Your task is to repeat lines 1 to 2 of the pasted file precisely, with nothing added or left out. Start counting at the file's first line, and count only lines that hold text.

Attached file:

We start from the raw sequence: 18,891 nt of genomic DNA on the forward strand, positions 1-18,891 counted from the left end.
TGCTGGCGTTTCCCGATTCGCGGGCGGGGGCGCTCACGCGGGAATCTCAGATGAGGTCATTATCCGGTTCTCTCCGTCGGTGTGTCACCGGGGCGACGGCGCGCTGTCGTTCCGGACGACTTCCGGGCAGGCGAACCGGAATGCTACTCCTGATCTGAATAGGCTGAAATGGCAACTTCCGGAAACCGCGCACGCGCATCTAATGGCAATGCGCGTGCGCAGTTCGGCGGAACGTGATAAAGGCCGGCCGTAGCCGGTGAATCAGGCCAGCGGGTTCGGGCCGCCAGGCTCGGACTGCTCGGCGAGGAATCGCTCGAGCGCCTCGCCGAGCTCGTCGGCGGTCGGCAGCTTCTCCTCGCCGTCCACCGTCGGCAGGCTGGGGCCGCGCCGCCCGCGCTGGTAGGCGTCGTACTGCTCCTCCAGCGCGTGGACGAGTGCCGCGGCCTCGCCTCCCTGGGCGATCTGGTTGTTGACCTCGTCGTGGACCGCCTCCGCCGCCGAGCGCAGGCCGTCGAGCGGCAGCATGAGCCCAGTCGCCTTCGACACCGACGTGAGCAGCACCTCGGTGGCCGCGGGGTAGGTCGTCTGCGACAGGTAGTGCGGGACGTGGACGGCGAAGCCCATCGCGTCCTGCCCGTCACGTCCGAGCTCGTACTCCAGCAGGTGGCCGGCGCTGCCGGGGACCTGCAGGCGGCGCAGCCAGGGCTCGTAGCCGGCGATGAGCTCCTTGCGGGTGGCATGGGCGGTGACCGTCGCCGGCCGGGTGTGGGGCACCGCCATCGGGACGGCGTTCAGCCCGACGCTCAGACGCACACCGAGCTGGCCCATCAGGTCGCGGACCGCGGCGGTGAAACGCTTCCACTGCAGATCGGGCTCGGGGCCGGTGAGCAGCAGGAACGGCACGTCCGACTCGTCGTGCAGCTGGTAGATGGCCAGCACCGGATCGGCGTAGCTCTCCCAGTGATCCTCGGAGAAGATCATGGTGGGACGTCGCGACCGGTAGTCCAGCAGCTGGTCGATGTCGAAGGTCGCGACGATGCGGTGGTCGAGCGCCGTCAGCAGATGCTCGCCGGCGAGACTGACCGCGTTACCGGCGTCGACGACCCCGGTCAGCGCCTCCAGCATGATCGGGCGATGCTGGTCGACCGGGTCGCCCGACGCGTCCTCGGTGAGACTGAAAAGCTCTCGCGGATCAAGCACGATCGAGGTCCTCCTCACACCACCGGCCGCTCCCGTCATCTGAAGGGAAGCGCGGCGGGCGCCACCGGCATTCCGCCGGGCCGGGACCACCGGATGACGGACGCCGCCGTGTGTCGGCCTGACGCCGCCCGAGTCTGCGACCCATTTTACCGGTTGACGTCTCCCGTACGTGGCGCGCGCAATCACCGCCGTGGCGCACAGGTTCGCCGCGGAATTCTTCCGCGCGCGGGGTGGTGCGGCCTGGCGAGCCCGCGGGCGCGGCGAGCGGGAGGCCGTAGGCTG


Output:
We start from the raw sequence: 18,891 nt of genomic DNA on the forward strand, positions 1-18,891 counted from the left end.
TGCTGGCGTTTCCCGATTCGCGGGCGGGGGCGCTCACGCGGGAATCTCAGATGAGGTCATTATCCGGTTCTCTCCGTCGGTGTGTCACCGGGGCGACGGCGCGCTGTCGTTCCGGACGACTTCCGGGCAGGCGAACCGGAATGCTACTCCTGATCTGAATAGGCTGAAATGGCAACTTCCGGAAACCGCGCACGCGCATCTAATGGCAATGCGCGTGCGCAGTTCGGCGGAACGTGATAAAGGCCGGCCGTAGCCGGTGAATCAGGCCAGCGGGTTCGGGCCGCCAGGCTCGGACTGCTCGGCGAGGAATCGCTCGAGCGCCTCGCCGAGCTCGTCGGCGGTCGGCAGCTTCTCCTCGCCGTCCACCGTCGGCAGGCTGGGGCCGCGCCGCCCGCGCTGGTAGGCGTCGTACTGCTCCTCCAGCGCGTGGACGAGTGCCGCGGCCTCGCCTCCCTGGGCGATCTGGTTGTTGACCTCGTCGTGGACCGCCTCCGCCGCCGAGCGCAGGCCGTCGAGCGGCAGCATGAGCCCAGTCGCCTTCGACACCGACGTGAGCAGCACCTCGGTGGCCGCGGGGTAGGTCGTCTGCGACAGGTAGTGCGGGACGTGGACGGCGAAGCCCATCGCGTCCTGCCCGTCACGTCCGAGCTCGTACTCCAGCAGGTGGCCGGCGCTGCCGGGGACCTGCAGGCGGCGCAGCCAGGGCTCGTAGCCGGCGATGAGCTCCTTGCGGGTGGCATGGGCGGTGACCGTCGCCGGCCGGGTGTGGGGCACCGCCATCGGGACGGCGTTCAGCCCGACGCTCAGACGCACACCGAGCTGGCCCATCAGGTCGCGGACCGCGGCGGTGAAACGCTTCCACTGCAGATCGGGCTCGGGGCCGGTGAGCAGCAGGAACGGCACGTCCGACTCGTCGTGCAGCTGGTAGATGGCCAGCACCGGATCGGCGTAGCTCTCCCAGTGATCCTCGGAGAAGATCATGGTGGGACGTCGCGACCGGTAGTCCAGCAGCTGGTCGATGTCGAAGGTCGCGACGATGCGGTGGTCGAGCGCCGTCAGCAGATGCTCGCCGGCGAGACTGACCGCGTTACCGGCGTCGACGACCCCGGTCAGCGCCTCCAGCATGATCGGGCGATGCTGGTCGACCGGGTCGCCCGACGCGTCCTCGGTGAGACTGAAAAGCTCTCGCGGATCAAGCACGATCGAGGTCCTCCTCACACCACCGGCCGCTCCCGTCATCTGAAGGGAAGCGCGGCGGGCGCCACCGGCATTCCGCCGGGCCGGGACCACCGGATGACGGACGCCGCCGTGTGTCGGCCTGACGCCGCCCGAGTCTGCGACCCATTTTACCGGTTGACGTCTCCCGTACGTGGCGCGCGCAATCACCGCCGTGGCGCACAGGTTCGCCGCGGAATTCTTCCGCGCGCGGGGTGGTGCGGCCTGGCGAGCCCGCGGGCGCGGCGAGCGGGAGGCCGTAGGCTG